I have a Windows 7 and two Linux (Ubuntu 16.04) computers (W1, L1 & L2) connected via WiFi - a wired connection is unfortunately not possible. The Linux computers run chrony for time synchronization, L1 is set as source on L2, that works perfectly fine. The clocks should be as close together as possible, a 50 ms offset would already start causing problems. But for the Linux systems using chrony that's no problem at all.
Now I also have to sync the time on W1 to L1 and unfortunately there is no chrony available for Windows. So I took this script here with the L1 IP as peer: https://gist.github.com/thedom85/dbeb58627adfb3d5c3af
One-time synchronization works, but there are some flaws:
- The by far most problematic one: The time on the Windows system drifts away from the Linux time pretty quick. The drift is roughly about 1 s per 10 minutes on average. The easy solution - just re-syncing the clocks frequently - doesn't work due to problem 2 and 3
- On the Windows system the sync only succeeds if there is a major time offset to the time master. If It's just a few seconds no sync happens.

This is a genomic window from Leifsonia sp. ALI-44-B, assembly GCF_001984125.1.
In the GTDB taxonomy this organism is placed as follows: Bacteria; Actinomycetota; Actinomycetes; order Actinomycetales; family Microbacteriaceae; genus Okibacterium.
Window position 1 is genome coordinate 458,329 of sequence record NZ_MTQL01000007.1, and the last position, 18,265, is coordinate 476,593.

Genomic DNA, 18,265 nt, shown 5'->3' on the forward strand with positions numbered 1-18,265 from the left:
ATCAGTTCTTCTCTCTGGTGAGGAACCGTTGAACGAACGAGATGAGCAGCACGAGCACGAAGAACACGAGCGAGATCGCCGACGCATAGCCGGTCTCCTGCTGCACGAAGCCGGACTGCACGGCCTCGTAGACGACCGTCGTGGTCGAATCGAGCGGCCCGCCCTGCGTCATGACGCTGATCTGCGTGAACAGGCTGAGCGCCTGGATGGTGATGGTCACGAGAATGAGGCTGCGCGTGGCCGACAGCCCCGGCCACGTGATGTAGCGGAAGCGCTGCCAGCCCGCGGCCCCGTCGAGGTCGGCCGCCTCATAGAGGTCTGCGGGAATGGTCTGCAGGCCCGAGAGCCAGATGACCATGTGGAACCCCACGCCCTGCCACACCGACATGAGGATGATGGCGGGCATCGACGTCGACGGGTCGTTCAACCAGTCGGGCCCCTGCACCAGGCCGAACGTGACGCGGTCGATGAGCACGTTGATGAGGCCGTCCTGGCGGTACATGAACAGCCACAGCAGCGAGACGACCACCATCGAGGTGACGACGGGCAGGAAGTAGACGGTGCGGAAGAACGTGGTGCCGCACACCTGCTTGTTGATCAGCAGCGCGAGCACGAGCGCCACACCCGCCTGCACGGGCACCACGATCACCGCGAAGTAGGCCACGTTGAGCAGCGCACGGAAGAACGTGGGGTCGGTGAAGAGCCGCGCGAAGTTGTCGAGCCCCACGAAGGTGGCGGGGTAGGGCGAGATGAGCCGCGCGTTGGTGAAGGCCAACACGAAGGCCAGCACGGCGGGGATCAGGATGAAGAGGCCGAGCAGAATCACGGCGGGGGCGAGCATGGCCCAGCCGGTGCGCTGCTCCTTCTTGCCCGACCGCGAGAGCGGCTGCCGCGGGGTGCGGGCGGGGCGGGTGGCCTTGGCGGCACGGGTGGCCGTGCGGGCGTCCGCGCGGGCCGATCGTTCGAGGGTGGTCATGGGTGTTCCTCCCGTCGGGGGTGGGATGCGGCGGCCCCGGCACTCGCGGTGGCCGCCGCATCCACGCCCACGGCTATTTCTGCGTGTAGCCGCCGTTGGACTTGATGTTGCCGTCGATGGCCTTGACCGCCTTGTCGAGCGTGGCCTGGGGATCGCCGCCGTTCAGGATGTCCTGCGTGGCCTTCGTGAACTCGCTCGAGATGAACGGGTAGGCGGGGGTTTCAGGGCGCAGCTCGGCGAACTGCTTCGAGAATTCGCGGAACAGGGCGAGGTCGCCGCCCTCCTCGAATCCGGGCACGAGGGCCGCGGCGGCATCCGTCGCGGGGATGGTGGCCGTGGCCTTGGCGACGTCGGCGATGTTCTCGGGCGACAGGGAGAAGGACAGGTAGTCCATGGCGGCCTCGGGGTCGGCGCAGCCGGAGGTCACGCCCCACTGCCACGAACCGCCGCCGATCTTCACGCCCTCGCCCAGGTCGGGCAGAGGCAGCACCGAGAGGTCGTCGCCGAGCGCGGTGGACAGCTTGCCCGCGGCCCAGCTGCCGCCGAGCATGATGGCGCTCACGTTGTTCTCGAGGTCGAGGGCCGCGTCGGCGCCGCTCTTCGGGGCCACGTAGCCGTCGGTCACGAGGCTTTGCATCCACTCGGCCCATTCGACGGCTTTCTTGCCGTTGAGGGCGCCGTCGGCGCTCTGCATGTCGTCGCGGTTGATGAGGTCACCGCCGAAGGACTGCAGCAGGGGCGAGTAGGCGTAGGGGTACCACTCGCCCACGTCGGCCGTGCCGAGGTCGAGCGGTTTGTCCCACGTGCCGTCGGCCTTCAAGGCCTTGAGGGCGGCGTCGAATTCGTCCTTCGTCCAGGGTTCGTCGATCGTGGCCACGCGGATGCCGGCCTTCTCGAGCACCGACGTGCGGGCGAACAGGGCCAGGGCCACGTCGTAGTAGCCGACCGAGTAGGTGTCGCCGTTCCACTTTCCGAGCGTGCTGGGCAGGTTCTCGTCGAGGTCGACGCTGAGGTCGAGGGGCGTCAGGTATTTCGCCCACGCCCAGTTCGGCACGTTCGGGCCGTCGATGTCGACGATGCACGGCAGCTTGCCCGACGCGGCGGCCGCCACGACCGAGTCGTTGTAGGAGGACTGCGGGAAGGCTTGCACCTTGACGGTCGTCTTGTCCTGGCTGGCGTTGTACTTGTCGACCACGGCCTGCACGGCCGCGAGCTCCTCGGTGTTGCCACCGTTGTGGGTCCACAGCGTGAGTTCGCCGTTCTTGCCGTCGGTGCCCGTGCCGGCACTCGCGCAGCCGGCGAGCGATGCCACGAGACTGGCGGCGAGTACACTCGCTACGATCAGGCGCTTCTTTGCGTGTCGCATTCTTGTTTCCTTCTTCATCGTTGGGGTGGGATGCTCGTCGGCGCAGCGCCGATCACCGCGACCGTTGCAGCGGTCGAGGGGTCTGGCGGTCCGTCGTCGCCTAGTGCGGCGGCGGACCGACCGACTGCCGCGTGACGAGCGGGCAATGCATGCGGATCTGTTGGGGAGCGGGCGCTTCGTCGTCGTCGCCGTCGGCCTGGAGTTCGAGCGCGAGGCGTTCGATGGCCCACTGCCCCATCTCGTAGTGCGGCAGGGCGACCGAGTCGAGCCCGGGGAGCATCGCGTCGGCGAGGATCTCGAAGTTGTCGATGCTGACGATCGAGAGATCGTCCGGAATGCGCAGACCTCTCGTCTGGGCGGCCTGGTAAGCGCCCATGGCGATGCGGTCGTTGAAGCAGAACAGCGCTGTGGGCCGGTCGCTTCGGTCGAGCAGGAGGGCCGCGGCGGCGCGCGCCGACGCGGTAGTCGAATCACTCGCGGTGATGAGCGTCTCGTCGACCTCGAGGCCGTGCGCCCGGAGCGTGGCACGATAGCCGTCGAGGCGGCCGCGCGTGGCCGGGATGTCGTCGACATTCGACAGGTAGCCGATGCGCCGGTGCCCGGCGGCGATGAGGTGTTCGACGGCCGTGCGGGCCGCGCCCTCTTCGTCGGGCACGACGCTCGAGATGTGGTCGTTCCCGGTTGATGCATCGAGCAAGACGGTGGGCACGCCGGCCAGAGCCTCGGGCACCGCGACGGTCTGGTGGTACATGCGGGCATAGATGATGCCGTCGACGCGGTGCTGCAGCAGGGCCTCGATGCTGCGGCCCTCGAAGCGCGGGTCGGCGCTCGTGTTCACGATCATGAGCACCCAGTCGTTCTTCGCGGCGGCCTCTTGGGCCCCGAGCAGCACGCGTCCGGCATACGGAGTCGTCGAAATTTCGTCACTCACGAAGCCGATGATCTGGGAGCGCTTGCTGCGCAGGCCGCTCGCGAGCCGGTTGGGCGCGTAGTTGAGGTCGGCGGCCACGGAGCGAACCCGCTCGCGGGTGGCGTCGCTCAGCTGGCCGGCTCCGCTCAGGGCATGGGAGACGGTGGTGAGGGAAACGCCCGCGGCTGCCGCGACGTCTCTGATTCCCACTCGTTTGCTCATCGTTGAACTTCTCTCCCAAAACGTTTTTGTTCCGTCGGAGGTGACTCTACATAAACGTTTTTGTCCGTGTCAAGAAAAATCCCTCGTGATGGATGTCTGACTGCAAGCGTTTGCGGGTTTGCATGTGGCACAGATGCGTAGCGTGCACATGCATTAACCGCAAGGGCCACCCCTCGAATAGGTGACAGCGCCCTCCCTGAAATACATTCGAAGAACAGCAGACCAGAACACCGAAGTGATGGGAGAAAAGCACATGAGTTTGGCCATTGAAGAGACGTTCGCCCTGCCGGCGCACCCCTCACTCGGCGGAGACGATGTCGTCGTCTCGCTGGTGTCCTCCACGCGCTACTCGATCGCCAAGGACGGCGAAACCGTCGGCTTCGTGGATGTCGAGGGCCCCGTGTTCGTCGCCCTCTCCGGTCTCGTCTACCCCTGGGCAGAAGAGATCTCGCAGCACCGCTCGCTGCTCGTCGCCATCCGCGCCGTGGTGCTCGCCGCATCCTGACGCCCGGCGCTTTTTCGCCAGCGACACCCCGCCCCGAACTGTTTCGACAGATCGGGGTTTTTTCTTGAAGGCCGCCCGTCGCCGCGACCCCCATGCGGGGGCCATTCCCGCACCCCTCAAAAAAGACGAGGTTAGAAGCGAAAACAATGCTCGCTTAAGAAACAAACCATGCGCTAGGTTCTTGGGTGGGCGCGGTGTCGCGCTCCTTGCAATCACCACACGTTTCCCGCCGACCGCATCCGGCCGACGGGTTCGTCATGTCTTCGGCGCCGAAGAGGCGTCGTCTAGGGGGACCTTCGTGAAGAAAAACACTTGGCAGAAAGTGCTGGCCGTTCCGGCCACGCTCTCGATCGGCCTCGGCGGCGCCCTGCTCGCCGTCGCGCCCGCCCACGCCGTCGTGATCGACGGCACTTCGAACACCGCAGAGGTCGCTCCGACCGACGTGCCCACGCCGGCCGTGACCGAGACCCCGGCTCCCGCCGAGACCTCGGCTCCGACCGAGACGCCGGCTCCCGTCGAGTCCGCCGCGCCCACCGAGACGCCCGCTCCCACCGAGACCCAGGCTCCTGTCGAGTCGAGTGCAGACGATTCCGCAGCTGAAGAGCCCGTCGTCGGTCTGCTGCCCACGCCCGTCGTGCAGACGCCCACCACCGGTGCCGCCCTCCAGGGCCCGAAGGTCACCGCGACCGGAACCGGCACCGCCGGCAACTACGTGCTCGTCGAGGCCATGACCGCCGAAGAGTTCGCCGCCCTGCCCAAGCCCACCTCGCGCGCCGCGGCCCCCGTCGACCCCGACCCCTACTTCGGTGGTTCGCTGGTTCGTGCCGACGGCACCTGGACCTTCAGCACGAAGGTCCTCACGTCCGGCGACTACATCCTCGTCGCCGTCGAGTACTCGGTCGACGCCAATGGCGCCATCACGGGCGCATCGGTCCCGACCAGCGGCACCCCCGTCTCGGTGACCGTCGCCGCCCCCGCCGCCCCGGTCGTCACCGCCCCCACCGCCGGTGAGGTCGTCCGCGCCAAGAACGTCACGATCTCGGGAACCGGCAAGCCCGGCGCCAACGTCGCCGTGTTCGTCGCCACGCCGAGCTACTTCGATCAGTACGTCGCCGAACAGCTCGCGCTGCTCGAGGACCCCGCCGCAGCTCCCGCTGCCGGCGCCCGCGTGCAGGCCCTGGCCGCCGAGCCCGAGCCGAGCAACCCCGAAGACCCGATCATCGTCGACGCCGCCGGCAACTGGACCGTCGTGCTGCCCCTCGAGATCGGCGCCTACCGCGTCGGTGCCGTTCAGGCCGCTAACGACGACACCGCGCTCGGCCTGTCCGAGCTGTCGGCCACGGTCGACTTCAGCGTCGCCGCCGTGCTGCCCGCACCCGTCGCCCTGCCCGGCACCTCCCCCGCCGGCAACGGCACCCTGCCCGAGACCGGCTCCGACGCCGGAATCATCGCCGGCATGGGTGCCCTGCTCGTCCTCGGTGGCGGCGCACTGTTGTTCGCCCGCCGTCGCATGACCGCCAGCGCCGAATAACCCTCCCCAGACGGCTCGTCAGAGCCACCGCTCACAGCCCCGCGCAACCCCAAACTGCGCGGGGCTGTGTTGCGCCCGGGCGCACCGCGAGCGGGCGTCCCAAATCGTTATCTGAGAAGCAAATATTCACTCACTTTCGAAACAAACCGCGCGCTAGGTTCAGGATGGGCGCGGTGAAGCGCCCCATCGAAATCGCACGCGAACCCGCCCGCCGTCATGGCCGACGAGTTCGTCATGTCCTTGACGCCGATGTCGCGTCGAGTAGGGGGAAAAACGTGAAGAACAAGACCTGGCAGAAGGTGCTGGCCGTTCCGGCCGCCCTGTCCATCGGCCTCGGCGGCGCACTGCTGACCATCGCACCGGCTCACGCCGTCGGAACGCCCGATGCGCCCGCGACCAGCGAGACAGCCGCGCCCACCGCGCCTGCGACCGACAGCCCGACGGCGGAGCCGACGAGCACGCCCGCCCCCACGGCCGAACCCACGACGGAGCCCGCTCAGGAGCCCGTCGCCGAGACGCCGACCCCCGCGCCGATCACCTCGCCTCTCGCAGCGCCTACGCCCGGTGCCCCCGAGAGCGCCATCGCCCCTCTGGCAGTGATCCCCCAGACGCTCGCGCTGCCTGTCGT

- On the Windows system the sync only gets applied after running the script, then disconnecting from the WiFi and connecting again. The clock jumps at the very moment the connection is established again.
Are there any ways to solve these problems or are there better approaches? Unfortunately I can't just steer all clocks to some high accuracy internet timing servers or GPS time since at least the Windows system is never connected to the internet and the Linux systems also can't rely on their internet connection.
At first I thought problem 1 might be caused by chrony steering the L1 clock away, but deactivating chrony after the initial sync doesn't seem to have any effect on this problem.
Here are some pictures showing the problem. W1 constantly sends messages to L2 with the current L1 time, L2 adds his timestamp on arrival and the plot shows the difference between both timestamps as observed by L2.
EDIT: L1 and L2 are both battery powered - both by the very same source. Since solely the CMOS battery should be responsible for the RTC I didn't think that this might cause any problems. However it turned out that it is. Powering these computers by AC (so AC -> AC/DC converter -> computer instead of battery -> DC/DC converter -> computer) reduces the drift significantly. But it's still not good enough:
EDIT2: Solution / Workaround
I disabled the crappy Windows time service (w32time) and installed a port of the Linux NTP program instead.
With quite aggressive poll rate settings this works fine: